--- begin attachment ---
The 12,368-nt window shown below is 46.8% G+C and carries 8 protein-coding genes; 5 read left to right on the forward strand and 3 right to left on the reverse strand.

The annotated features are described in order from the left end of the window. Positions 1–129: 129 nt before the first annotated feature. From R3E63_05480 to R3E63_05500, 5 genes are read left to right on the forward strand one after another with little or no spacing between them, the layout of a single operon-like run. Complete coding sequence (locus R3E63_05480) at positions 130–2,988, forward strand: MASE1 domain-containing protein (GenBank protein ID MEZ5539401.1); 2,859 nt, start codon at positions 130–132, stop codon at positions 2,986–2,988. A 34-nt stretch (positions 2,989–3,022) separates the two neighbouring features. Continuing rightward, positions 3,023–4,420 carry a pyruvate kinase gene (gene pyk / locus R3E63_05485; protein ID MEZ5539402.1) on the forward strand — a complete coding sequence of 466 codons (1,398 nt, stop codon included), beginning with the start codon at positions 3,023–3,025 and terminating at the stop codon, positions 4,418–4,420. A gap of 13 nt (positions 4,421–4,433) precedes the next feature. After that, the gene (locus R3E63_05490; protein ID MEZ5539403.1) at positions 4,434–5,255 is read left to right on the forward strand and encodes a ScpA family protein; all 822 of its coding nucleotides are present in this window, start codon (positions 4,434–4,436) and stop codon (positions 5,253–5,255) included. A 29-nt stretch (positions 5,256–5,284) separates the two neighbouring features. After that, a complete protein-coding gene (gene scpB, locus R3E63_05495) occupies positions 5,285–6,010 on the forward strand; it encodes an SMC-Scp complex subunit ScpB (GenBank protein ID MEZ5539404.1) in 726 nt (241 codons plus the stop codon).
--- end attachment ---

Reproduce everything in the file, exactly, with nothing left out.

The 12,368-nt window shown below is 46.8% G+C and carries 8 protein-coding genes; 5 read left to right on the forward strand and 3 right to left on the reverse strand.

The annotated features are described in order from the left end of the window. Positions 1–129: 129 nt before the first annotated feature. From R3E63_05480 to R3E63_05500, 5 genes are read left to right on the forward strand one after another with little or no spacing between them, the layout of a single operon-like run. Complete coding sequence (locus R3E63_05480) at positions 130–2,988, forward strand: MASE1 domain-containing protein (GenBank protein ID MEZ5539401.1); 2,859 nt, start codon at positions 130–132, stop codon at positions 2,986–2,988. A 34-nt stretch (positions 2,989–3,022) separates the two neighbouring features. Continuing rightward, positions 3,023–4,420 carry a pyruvate kinase gene (gene pyk / locus R3E63_05485; protein ID MEZ5539402.1) on the forward strand — a complete coding sequence of 466 codons (1,398 nt, stop codon included), beginning with the start codon at positions 3,023–3,025 and terminating at the stop codon, positions 4,418–4,420. A gap of 13 nt (positions 4,421–4,433) precedes the next feature. After that, the gene (locus R3E63_05490; protein ID MEZ5539403.1) at positions 4,434–5,255 is read left to right on the forward strand and encodes a ScpA family protein; all 822 of its coding nucleotides are present in this window, start codon (positions 4,434–4,436) and stop codon (positions 5,253–5,255) included. A 29-nt stretch (positions 5,256–5,284) separates the two neighbouring features. After that, a complete protein-coding gene (gene scpB, locus R3E63_05495) occupies positions 5,285–6,010 on the forward strand; it encodes an SMC-Scp complex subunit ScpB (GenBank protein ID MEZ5539404.1) in 726 nt (241 codons plus the stop codon).